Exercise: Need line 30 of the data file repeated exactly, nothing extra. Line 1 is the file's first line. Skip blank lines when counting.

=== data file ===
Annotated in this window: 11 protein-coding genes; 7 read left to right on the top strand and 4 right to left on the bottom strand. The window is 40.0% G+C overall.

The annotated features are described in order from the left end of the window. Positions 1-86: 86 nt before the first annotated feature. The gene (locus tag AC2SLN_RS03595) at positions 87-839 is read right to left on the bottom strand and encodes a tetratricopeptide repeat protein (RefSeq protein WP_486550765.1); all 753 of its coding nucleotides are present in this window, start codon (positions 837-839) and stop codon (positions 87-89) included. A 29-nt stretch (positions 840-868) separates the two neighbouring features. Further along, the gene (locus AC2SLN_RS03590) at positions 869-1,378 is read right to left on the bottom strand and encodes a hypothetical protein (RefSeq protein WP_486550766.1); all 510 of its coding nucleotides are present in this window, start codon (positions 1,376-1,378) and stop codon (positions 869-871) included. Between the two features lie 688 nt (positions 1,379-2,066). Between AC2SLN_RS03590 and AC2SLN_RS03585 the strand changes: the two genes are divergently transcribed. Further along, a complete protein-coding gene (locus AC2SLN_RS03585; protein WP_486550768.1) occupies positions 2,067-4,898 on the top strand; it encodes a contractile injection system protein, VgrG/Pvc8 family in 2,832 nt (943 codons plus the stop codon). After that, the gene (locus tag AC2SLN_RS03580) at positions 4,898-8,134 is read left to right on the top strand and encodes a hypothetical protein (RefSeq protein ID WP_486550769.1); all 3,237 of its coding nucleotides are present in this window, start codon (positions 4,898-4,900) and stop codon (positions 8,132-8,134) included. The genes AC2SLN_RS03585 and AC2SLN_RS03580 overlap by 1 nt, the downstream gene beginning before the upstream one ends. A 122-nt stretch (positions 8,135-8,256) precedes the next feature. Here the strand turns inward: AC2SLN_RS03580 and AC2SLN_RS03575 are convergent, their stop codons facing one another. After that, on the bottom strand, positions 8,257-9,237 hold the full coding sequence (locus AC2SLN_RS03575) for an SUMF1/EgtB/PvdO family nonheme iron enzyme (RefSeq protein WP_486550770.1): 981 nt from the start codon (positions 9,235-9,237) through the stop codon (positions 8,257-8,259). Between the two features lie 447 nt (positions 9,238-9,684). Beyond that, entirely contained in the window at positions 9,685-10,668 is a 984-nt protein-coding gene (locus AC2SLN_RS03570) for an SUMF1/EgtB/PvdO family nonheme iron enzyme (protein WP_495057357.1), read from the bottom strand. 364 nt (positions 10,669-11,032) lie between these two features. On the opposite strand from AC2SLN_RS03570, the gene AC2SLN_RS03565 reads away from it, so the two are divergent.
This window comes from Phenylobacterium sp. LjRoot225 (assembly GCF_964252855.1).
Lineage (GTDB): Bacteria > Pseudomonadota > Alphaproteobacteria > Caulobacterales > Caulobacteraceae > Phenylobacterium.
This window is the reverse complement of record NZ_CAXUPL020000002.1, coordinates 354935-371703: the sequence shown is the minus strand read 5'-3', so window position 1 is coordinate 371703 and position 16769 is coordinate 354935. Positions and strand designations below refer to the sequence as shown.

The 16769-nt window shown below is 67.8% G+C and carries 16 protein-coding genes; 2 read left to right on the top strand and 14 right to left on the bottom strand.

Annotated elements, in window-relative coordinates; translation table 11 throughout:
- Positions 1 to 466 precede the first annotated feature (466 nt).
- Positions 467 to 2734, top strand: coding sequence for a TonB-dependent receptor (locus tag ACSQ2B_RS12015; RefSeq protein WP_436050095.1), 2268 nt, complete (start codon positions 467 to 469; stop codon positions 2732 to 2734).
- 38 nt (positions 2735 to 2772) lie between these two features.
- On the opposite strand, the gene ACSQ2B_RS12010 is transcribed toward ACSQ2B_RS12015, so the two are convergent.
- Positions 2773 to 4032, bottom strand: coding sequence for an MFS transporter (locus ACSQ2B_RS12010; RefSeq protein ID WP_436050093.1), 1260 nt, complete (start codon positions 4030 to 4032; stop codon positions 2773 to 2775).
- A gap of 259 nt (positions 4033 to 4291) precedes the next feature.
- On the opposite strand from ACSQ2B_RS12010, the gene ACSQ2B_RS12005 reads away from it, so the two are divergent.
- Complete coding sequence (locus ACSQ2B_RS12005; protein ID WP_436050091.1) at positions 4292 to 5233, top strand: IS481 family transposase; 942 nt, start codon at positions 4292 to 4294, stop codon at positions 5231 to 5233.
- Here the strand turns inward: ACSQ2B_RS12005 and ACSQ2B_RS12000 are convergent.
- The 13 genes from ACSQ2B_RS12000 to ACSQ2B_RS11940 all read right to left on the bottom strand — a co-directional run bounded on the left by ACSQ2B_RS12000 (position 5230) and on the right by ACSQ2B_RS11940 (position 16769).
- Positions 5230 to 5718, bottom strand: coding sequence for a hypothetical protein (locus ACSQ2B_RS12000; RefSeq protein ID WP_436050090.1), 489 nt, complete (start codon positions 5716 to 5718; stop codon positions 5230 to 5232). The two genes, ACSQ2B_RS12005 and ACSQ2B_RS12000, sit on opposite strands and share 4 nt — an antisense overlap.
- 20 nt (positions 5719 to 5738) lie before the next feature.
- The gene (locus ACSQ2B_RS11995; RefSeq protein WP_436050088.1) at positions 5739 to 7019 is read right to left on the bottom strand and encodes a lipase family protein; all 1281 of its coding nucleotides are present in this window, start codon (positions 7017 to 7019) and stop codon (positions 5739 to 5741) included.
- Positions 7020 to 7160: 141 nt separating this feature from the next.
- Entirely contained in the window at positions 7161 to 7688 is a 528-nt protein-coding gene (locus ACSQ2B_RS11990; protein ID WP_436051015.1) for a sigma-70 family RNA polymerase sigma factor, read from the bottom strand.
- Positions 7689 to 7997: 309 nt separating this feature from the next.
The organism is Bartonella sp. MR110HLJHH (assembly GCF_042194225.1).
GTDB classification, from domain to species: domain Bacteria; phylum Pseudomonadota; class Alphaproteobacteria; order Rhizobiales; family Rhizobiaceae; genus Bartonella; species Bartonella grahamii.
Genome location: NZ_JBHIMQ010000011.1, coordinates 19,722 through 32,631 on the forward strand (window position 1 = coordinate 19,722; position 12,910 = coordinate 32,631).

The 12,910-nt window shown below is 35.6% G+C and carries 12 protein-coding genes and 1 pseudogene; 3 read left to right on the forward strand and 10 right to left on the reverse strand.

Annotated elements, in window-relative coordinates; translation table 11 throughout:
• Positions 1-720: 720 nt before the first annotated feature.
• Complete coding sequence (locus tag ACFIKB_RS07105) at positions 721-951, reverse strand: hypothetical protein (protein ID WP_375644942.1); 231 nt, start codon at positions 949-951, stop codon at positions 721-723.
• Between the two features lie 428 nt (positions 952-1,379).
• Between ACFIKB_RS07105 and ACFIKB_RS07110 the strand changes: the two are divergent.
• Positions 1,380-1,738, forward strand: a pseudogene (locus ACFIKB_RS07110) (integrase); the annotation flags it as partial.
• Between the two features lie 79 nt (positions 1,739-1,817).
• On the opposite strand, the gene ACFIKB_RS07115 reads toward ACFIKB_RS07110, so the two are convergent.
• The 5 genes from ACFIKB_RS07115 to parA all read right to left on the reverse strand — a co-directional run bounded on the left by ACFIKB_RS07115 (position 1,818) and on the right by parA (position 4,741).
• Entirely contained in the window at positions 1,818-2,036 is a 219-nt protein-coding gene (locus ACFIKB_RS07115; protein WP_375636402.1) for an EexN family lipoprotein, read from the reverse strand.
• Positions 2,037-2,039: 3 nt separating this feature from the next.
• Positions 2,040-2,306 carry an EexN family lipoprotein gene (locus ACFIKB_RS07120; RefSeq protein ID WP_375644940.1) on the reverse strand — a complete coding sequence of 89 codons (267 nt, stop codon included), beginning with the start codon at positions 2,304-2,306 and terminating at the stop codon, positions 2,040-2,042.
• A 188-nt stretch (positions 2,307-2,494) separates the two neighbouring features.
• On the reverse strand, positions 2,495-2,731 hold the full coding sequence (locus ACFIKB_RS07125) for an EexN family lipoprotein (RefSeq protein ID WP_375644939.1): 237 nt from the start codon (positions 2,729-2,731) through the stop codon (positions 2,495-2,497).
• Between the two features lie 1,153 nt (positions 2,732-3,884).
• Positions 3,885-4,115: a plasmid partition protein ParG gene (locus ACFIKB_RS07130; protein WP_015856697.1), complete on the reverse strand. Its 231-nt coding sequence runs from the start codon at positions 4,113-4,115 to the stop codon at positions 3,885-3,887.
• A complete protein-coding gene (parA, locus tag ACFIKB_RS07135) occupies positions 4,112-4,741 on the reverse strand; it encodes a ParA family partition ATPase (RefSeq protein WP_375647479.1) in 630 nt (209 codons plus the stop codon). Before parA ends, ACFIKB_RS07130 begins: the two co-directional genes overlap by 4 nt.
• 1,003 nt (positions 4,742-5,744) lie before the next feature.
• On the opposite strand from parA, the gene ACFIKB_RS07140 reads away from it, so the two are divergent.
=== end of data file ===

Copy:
• Complete coding sequence (locus tag ACFIKB_RS07105) at positions 721-951, reverse strand: hypothetical protein (protein ID WP_375644942.1); 231 nt, start codon at positions 949-951, stop codon at positions 721-723.